Google, VCs aim to seed ecosystem for Google Glass

The Glass Collective is designed to seed startups and developers with ideas for Google Glass. A little seed funding may just be a nice kick start to take Google Glass mainstream and into enterprises.

Google Glass, wearable specs that can pluck data from the cloud, offer contextual computing and yes sell ads, now has three venture capital outfits to seed its developer ecosystem.


The search giant's venture capital arm said it is forming the Glass Collective along with Andreessen Horowitz and Kleiner Perkins Caufield & Byers. The goal: The Glass Collective will offer seed funding to developers looking to create Google Glass applications.

Marc Andreessen, general partner at Andreessen Horowitz, said on his blog:

A lot of work remains to be done between today and the full realization of the Glass vision. The exciting part about today’s announcement of the Glass Collective is that just like with the Internet and smartphones, a huge amount of that work will be done by third-party developers, who are going to have in Glass a brand new platform and springboard for creativity to play with. All of us involved in the Glass Collective are absolutely certain that developers are going to create thousands of ways for millions of people to use Glass and improve their lives and the world around them.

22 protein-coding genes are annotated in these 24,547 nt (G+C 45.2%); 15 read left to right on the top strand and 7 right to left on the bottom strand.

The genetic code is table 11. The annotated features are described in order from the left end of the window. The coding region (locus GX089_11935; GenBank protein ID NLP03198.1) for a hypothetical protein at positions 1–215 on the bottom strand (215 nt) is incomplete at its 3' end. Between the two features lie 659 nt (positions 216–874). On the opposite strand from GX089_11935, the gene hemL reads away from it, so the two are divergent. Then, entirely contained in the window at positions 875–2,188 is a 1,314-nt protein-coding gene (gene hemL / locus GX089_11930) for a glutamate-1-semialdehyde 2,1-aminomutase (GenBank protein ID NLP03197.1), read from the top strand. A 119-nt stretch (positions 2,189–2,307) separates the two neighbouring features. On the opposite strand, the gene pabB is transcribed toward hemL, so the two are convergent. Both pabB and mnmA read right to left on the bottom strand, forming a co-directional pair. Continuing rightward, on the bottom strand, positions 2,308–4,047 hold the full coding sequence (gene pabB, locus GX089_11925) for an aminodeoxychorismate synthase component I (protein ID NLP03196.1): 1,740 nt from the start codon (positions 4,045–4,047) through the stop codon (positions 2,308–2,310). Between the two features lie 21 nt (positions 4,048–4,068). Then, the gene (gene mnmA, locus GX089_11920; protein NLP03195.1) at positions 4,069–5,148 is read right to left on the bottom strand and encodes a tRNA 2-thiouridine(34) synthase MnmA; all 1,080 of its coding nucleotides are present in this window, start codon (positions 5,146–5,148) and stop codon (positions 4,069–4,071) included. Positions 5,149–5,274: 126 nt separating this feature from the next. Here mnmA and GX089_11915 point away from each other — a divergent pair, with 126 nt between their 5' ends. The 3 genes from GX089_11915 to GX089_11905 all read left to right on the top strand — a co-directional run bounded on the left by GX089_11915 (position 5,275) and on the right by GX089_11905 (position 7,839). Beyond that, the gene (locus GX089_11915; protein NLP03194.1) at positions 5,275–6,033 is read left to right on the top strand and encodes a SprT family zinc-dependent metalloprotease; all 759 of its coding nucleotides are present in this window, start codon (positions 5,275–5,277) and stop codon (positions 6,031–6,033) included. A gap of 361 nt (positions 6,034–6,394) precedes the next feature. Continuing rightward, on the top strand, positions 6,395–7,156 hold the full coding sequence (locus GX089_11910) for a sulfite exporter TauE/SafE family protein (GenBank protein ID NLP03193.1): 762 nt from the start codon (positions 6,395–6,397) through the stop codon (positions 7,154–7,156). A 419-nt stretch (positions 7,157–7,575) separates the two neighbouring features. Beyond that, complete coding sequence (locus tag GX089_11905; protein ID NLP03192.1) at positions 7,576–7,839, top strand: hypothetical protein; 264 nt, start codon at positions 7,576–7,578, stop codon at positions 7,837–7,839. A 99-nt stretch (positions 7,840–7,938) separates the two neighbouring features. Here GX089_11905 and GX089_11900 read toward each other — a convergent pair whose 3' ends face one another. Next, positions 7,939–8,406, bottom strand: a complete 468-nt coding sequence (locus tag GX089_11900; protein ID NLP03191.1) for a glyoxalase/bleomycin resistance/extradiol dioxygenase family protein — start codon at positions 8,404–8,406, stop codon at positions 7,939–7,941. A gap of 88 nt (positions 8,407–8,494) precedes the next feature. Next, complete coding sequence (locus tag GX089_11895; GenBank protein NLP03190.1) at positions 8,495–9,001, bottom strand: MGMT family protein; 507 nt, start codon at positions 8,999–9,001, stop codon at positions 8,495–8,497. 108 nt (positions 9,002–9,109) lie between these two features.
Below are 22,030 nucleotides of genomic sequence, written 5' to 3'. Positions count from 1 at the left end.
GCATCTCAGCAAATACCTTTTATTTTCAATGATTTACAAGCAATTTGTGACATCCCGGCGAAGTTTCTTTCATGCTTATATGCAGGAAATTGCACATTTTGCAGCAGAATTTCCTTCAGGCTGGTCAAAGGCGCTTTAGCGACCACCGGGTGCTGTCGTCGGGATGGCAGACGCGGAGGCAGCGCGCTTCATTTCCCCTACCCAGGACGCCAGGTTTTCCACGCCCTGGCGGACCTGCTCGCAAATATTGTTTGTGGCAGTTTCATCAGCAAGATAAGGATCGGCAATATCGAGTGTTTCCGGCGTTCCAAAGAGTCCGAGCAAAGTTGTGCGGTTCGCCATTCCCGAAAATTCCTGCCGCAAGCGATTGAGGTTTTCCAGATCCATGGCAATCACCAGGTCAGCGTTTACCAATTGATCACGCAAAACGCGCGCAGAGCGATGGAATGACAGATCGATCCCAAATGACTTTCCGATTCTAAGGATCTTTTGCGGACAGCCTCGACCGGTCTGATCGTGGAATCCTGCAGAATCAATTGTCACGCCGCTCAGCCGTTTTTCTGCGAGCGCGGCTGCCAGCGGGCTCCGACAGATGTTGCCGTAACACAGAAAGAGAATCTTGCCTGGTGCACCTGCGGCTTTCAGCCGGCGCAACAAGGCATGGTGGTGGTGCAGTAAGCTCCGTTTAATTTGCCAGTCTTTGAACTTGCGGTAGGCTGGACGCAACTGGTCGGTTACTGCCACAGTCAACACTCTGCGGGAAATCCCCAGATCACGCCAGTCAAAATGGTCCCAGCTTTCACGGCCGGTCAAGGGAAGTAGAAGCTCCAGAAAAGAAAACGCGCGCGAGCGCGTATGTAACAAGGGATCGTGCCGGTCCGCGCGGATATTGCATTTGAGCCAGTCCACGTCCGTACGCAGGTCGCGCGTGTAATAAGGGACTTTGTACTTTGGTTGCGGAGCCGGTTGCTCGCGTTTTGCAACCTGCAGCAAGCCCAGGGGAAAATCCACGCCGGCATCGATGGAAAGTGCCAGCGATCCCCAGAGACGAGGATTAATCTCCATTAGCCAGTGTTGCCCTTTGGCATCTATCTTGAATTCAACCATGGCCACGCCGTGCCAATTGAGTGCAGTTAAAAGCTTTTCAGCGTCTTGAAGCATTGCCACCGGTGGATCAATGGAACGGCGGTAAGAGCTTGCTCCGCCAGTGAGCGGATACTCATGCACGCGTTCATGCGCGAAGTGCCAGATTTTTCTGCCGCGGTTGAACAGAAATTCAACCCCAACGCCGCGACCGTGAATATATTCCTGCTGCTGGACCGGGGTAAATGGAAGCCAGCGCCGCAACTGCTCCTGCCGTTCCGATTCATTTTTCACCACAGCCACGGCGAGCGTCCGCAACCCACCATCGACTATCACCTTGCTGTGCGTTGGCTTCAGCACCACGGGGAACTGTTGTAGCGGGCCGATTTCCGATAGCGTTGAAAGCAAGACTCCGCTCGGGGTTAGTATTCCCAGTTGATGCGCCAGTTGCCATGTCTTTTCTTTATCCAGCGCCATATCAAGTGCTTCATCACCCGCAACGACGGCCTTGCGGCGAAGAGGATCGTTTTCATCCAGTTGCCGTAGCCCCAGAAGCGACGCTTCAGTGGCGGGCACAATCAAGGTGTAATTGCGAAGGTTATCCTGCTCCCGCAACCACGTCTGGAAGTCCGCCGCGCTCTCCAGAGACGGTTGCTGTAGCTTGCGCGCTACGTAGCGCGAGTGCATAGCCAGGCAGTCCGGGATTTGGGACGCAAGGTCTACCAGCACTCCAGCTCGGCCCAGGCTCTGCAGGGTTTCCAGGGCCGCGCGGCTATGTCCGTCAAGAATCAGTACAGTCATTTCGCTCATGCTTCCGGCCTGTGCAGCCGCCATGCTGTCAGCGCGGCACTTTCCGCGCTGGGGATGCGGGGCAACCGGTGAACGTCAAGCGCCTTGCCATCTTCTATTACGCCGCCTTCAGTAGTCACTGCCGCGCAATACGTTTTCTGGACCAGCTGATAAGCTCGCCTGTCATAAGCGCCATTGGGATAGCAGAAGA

Kleiner Perkins partner John Doerr said:

I could see that Glass was not just a platform for applications. It also had the potential to create a brave new world of services and experiences. Since then, in rapid fire over just 20 months, Glass has been iterated, tested and refined. It has attracted some of Google’s best and brightest talent, and is drenched in advanced software, including Android, voice recognition, and an innovative user interface.

New platforms are rare, but can be transformational, when they’re based on great products with robust APIs, powerful distribution and outstanding entrepreneurs. That’s exactly the goal of Glass and the Glass Collective. At KPCB, we’ve done this before, with funds making early bets on new platforms for mobile devices, social networks and Java.


In many respects, Google is following its Android playbook for Google Glass. Create something and then woo developers. If developers back you that's half the battle. Google has some high-powered partners to seed startups and developers and that reality could give Google Glass a nice moat around its potential business as other rivals soon follow with wearable technology.

Bottom line: Google Glass has big backers, a developer ecosystem via Android and enterprise and consumer applications waiting to be developed. A little seed funding may just be a nice kick start.